Sinn Féin MEP Chris MacManus has called for moneylenders to be banned from using social media as a means of deciding on the credit worthiness of applicants.
MacManus was commenting after a major European report singled out a specific Irish moneylender for using this practice. The report from Finance Watch quotes Provident’s own website as stating “ As part of our ongoing commitment to understanding our customers better, we sometimes research comments and opinions made public on social media sites. We sometimes also match information on these sites with the data we hold to undertake behavioral analysis and assist with credit decisioning.”
“It is shocking that a moneylender can openly admit to using social media as a means of deciding on credit worthiness. Unfortunately, as the report points out a lack of detail in EU legislation in this area means they can get away with this.
“The use of social media in assessing credit worthiness raises many issues of data protection. There is of course a question of basic ethics here.
“Furthermore, it also suggests that the decision making process is not adhering to any rational and accountable factors. In short, relying on social media can and will lead to bad credit decisions and consequent difficulties for borrowers.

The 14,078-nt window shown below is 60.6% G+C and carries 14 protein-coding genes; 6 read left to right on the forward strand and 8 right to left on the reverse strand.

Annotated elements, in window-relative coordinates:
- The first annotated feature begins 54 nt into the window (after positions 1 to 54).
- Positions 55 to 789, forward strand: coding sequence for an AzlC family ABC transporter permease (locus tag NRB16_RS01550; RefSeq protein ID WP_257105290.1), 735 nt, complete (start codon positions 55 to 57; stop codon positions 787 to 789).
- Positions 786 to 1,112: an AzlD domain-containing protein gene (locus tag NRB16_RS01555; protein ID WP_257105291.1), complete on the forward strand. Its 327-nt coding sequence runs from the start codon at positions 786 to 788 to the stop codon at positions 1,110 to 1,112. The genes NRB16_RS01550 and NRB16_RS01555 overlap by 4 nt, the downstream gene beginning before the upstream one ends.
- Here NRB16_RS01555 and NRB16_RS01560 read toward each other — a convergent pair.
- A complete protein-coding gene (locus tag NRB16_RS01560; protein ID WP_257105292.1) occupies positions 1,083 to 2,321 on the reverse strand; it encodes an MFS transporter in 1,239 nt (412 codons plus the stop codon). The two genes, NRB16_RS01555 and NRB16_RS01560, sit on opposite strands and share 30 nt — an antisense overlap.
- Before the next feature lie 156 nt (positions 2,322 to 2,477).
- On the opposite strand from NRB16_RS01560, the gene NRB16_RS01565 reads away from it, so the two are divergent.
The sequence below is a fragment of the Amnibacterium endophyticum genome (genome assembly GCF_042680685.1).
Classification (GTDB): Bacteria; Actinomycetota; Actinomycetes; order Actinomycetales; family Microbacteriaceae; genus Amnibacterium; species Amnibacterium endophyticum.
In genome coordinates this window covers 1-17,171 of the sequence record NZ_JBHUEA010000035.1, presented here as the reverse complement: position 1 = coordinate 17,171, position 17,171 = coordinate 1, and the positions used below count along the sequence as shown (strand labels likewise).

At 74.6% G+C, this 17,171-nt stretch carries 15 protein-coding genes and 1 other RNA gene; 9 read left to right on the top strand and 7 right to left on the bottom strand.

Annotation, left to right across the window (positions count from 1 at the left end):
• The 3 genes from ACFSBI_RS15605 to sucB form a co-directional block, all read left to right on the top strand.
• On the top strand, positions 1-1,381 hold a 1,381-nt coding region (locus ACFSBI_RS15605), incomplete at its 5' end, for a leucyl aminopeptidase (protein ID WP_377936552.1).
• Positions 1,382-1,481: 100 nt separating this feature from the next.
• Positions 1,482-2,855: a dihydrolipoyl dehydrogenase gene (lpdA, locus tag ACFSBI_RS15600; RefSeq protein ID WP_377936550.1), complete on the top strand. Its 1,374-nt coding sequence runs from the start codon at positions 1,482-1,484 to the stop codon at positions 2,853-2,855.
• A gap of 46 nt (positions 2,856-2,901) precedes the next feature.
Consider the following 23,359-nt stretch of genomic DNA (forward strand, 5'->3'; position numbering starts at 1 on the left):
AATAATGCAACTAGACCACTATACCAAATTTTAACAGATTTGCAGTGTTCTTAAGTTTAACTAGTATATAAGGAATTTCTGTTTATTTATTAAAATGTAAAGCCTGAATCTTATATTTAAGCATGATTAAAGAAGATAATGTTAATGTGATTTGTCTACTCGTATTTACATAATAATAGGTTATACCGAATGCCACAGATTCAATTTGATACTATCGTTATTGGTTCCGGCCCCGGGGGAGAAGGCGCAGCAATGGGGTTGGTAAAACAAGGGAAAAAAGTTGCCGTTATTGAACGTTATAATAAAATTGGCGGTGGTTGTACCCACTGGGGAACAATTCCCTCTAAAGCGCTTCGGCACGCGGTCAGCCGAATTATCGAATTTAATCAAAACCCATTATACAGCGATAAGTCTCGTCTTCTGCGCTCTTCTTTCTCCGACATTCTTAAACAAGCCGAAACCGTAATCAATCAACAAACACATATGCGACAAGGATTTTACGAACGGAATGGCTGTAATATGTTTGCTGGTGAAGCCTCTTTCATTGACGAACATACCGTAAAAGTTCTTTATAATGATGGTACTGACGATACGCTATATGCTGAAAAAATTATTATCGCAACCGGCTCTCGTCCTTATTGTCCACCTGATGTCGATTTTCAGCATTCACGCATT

“I support the report’s call for “detailed rules in the CCD (Consumer Credit Directive) concerning which specific information that should be used to perform a creditworthiness assessment. The assessment should be based only on information needed to allow for an adequate personal budget analysis (data on income and expenditures), including all on-going credit and debts.”
“I will be raising this issue with the Central Bank and the EU Commission immediately. Sinn Féin is championing legislation to cap moneylenders’ rates but as this European report show that is only one of the problems with how moneylenders operate in Ireland. Change at state and EU level will help ordinary workers get fair credit at a fair price.”